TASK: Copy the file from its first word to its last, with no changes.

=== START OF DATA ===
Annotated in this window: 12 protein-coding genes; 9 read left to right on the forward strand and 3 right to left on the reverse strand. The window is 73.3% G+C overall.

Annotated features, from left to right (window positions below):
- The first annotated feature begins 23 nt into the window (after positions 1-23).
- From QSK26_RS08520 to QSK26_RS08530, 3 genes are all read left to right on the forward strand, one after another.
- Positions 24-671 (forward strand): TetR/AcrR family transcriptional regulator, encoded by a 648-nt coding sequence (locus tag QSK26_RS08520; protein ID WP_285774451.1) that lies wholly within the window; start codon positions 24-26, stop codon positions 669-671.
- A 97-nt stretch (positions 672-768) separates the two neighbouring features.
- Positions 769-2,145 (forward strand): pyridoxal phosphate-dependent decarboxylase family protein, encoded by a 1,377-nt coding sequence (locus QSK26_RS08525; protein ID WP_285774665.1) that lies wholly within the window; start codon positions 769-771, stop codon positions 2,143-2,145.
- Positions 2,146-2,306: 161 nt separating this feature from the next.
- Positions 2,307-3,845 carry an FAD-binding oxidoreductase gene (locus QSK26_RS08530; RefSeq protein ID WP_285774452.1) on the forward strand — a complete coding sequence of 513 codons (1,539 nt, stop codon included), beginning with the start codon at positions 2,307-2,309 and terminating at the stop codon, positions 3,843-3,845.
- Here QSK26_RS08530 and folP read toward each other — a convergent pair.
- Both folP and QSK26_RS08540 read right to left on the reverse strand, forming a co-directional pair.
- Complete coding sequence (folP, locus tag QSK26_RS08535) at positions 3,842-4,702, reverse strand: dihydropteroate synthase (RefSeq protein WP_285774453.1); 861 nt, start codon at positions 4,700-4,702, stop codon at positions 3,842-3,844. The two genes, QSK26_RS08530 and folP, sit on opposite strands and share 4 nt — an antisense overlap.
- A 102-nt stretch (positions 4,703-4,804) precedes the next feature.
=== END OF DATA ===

Annotated in this window: 12 protein-coding genes; 9 read left to right on the forward strand and 3 right to left on the reverse strand. The window is 73.3% G+C overall.

Annotated features, from left to right (window positions below):
- The first annotated feature begins 23 nt into the window (after positions 1-23).
- From QSK26_RS08520 to QSK26_RS08530, 3 genes are all read left to right on the forward strand, one after another.
- Positions 24-671 (forward strand): TetR/AcrR family transcriptional regulator, encoded by a 648-nt coding sequence (locus tag QSK26_RS08520; protein ID WP_285774451.1) that lies wholly within the window; start codon positions 24-26, stop codon positions 669-671.
- A 97-nt stretch (positions 672-768) separates the two neighbouring features.
- Positions 769-2,145 (forward strand): pyridoxal phosphate-dependent decarboxylase family protein, encoded by a 1,377-nt coding sequence (locus QSK26_RS08525; protein ID WP_285774665.1) that lies wholly within the window; start codon positions 769-771, stop codon positions 2,143-2,145.
- Positions 2,146-2,306: 161 nt separating this feature from the next.
- Positions 2,307-3,845 carry an FAD-binding oxidoreductase gene (locus QSK26_RS08530; RefSeq protein ID WP_285774452.1) on the forward strand — a complete coding sequence of 513 codons (1,539 nt, stop codon included), beginning with the start codon at positions 2,307-2,309 and terminating at the stop codon, positions 3,843-3,845.
- Here QSK26_RS08530 and folP read toward each other — a convergent pair.
- Both folP and QSK26_RS08540 read right to left on the reverse strand, forming a co-directional pair.
- Complete coding sequence (folP, locus tag QSK26_RS08535) at positions 3,842-4,702, reverse strand: dihydropteroate synthase (RefSeq protein WP_285774453.1); 861 nt, start codon at positions 4,700-4,702, stop codon at positions 3,842-3,844. The two genes, QSK26_RS08530 and folP, sit on opposite strands and share 4 nt — an antisense overlap.
- A 102-nt stretch (positions 4,703-4,804) precedes the next feature.